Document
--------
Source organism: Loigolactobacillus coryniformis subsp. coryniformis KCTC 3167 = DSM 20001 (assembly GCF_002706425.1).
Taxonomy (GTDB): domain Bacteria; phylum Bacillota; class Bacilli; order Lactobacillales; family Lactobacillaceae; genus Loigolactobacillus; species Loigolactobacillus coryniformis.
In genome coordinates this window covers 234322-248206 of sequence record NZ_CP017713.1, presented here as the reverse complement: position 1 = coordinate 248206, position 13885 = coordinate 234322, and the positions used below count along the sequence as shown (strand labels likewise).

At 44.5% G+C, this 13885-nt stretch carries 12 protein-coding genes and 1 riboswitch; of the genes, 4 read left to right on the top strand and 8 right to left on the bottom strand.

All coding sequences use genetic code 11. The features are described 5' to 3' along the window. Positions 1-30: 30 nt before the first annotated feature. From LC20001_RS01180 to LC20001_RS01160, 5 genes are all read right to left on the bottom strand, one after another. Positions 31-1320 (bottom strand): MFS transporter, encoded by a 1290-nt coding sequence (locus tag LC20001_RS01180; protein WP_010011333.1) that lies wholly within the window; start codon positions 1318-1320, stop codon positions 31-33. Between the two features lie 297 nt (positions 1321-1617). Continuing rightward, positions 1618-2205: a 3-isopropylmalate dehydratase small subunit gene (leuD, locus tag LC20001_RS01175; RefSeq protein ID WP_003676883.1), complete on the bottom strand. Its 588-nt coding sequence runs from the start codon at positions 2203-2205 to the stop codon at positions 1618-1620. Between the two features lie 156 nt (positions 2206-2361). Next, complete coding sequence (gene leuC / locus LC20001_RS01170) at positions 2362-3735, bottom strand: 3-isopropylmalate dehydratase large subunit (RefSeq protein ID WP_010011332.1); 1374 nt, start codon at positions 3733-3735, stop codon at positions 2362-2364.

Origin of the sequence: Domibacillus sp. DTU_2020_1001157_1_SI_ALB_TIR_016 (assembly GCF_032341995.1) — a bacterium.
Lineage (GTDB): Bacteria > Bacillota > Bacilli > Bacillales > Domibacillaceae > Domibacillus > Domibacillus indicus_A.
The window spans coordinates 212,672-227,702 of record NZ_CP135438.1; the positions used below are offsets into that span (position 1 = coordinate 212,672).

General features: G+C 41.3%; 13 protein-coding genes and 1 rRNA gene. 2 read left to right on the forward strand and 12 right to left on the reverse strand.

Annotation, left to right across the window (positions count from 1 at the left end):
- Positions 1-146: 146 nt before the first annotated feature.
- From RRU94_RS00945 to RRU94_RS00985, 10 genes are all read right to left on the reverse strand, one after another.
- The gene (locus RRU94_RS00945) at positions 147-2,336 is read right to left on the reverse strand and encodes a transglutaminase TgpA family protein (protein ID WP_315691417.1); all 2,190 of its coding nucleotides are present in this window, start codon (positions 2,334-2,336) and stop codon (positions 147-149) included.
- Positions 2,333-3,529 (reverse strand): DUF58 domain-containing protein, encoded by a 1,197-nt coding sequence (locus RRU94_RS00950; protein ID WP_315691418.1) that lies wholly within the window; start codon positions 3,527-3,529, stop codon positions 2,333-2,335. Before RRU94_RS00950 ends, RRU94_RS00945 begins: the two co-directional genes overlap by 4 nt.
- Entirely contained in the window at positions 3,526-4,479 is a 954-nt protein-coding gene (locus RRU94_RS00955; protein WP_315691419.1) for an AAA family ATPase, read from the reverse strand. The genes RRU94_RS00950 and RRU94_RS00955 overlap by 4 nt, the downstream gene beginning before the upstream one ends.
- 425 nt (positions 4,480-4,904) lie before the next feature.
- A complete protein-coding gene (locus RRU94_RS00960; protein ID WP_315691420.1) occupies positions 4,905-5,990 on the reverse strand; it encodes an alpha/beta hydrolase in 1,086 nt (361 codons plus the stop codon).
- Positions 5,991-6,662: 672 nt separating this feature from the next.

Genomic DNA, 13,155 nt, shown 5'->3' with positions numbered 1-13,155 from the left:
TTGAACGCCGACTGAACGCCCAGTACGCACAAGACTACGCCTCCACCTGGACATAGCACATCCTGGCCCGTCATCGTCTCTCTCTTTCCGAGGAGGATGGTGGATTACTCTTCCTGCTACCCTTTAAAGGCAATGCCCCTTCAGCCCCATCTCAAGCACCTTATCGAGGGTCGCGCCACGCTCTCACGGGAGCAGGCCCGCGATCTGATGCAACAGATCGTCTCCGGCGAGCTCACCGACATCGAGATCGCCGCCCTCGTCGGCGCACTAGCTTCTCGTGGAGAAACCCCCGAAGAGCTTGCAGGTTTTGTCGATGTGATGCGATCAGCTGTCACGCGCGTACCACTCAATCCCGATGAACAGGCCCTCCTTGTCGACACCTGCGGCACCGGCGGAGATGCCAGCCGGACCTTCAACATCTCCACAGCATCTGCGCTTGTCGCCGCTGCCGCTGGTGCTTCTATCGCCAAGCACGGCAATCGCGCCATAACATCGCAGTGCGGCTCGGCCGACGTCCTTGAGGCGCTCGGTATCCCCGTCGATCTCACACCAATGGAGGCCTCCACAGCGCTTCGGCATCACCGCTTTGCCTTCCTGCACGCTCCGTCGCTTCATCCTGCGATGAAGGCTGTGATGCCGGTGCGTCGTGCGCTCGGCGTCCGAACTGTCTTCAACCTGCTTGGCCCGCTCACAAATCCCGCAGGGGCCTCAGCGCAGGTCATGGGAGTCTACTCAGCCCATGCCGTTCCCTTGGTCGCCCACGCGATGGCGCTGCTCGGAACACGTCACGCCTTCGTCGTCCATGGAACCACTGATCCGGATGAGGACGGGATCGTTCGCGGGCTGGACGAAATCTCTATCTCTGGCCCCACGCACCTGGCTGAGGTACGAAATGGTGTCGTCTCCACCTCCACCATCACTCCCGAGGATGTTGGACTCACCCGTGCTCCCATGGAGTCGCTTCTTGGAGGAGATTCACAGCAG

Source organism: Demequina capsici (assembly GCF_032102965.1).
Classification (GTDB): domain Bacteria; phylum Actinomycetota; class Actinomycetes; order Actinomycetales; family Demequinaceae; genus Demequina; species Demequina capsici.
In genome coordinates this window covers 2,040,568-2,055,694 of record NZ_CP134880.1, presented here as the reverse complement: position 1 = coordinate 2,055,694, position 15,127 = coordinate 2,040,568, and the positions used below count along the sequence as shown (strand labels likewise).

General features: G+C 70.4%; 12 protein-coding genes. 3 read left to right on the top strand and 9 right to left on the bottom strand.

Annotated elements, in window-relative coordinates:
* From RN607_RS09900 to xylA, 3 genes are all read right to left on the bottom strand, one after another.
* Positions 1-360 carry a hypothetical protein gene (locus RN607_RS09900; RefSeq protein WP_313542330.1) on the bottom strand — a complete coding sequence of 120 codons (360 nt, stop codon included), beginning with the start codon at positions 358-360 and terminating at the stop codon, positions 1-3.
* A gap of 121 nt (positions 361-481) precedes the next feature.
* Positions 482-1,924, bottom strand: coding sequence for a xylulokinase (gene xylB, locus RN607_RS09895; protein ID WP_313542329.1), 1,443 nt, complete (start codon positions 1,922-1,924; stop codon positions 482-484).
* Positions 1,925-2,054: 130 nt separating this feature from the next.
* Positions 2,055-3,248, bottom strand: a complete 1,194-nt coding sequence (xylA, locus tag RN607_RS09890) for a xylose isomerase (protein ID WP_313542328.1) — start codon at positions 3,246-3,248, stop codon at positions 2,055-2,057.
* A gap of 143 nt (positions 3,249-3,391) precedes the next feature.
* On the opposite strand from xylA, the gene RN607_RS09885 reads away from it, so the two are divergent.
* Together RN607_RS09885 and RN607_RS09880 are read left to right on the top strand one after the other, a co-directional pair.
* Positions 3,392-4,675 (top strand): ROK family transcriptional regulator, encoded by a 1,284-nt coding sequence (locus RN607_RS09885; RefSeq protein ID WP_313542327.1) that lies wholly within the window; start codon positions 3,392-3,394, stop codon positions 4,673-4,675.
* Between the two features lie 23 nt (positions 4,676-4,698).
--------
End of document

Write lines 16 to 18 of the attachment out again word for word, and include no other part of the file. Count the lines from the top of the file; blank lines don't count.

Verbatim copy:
- 425 nt (positions 4,480-4,904) lie before the next feature.
- A complete protein-coding gene (locus RRU94_RS00960; protein ID WP_315691420.1) occupies positions 4,905-5,990 on the reverse strand; it encodes an alpha/beta hydrolase in 1,086 nt (361 codons plus the stop codon).
- Positions 5,991-6,662: 672 nt separating this feature from the next.